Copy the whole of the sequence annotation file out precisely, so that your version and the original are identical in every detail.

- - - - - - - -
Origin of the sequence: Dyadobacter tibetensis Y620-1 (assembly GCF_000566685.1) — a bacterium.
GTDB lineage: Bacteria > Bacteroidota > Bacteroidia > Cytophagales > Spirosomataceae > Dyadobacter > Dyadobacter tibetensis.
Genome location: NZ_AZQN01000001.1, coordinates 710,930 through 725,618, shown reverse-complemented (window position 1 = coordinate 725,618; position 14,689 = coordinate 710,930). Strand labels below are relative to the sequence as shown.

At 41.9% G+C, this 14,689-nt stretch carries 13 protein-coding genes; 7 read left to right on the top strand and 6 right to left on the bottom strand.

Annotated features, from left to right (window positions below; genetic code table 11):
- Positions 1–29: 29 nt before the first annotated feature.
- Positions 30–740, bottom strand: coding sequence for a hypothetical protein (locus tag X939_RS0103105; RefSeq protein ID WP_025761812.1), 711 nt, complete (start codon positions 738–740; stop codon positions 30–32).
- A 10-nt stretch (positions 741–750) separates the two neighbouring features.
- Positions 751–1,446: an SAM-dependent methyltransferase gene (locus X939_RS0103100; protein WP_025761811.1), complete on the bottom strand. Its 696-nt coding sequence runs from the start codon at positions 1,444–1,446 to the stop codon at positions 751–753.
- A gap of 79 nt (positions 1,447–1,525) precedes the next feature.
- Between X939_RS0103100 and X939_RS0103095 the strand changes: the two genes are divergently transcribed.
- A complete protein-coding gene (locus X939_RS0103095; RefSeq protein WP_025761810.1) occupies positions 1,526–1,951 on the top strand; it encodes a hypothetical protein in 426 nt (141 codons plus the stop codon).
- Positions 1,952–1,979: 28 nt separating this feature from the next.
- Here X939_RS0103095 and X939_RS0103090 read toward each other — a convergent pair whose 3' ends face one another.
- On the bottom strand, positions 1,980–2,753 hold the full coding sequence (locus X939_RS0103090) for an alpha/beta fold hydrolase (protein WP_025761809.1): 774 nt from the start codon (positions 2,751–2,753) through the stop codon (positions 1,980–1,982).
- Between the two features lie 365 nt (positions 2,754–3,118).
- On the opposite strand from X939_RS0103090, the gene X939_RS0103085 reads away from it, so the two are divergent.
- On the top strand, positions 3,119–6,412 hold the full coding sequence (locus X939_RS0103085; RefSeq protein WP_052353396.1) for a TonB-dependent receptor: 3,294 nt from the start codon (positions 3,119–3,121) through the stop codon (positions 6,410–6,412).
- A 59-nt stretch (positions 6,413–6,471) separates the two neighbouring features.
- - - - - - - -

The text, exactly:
Origin of the sequence: Dyadobacter tibetensis Y620-1 (assembly GCF_000566685.1) — a bacterium.
GTDB lineage: Bacteria > Bacteroidota > Bacteroidia > Cytophagales > Spirosomataceae > Dyadobacter > Dyadobacter tibetensis.
Genome location: NZ_AZQN01000001.1, coordinates 710,930 through 725,618, shown reverse-complemented (window position 1 = coordinate 725,618; position 14,689 = coordinate 710,930). Strand labels below are relative to the sequence as shown.

At 41.9% G+C, this 14,689-nt stretch carries 13 protein-coding genes; 7 read left to right on the top strand and 6 right to left on the bottom strand.

Annotated features, from left to right (window positions below; genetic code table 11):
- Positions 1–29: 29 nt before the first annotated feature.
- Positions 30–740, bottom strand: coding sequence for a hypothetical protein (locus tag X939_RS0103105; RefSeq protein ID WP_025761812.1), 711 nt, complete (start codon positions 738–740; stop codon positions 30–32).
- A 10-nt stretch (positions 741–750) separates the two neighbouring features.
- Positions 751–1,446: an SAM-dependent methyltransferase gene (locus X939_RS0103100; protein WP_025761811.1), complete on the bottom strand. Its 696-nt coding sequence runs from the start codon at positions 1,444–1,446 to the stop codon at positions 751–753.
- A gap of 79 nt (positions 1,447–1,525) precedes the next feature.
- Between X939_RS0103100 and X939_RS0103095 the strand changes: the two genes are divergently transcribed.
- A complete protein-coding gene (locus X939_RS0103095; RefSeq protein WP_025761810.1) occupies positions 1,526–1,951 on the top strand; it encodes a hypothetical protein in 426 nt (141 codons plus the stop codon).
- Positions 1,952–1,979: 28 nt separating this feature from the next.
- Here X939_RS0103095 and X939_RS0103090 read toward each other — a convergent pair whose 3' ends face one another.
- On the bottom strand, positions 1,980–2,753 hold the full coding sequence (locus X939_RS0103090) for an alpha/beta fold hydrolase (protein WP_025761809.1): 774 nt from the start codon (positions 2,751–2,753) through the stop codon (positions 1,980–1,982).
- Between the two features lie 365 nt (positions 2,754–3,118).
- On the opposite strand from X939_RS0103090, the gene X939_RS0103085 reads away from it, so the two are divergent.
- On the top strand, positions 3,119–6,412 hold the full coding sequence (locus X939_RS0103085; RefSeq protein WP_052353396.1) for a TonB-dependent receptor: 3,294 nt from the start codon (positions 3,119–3,121) through the stop codon (positions 6,410–6,412).
- A 59-nt stretch (positions 6,413–6,471) separates the two neighbouring features.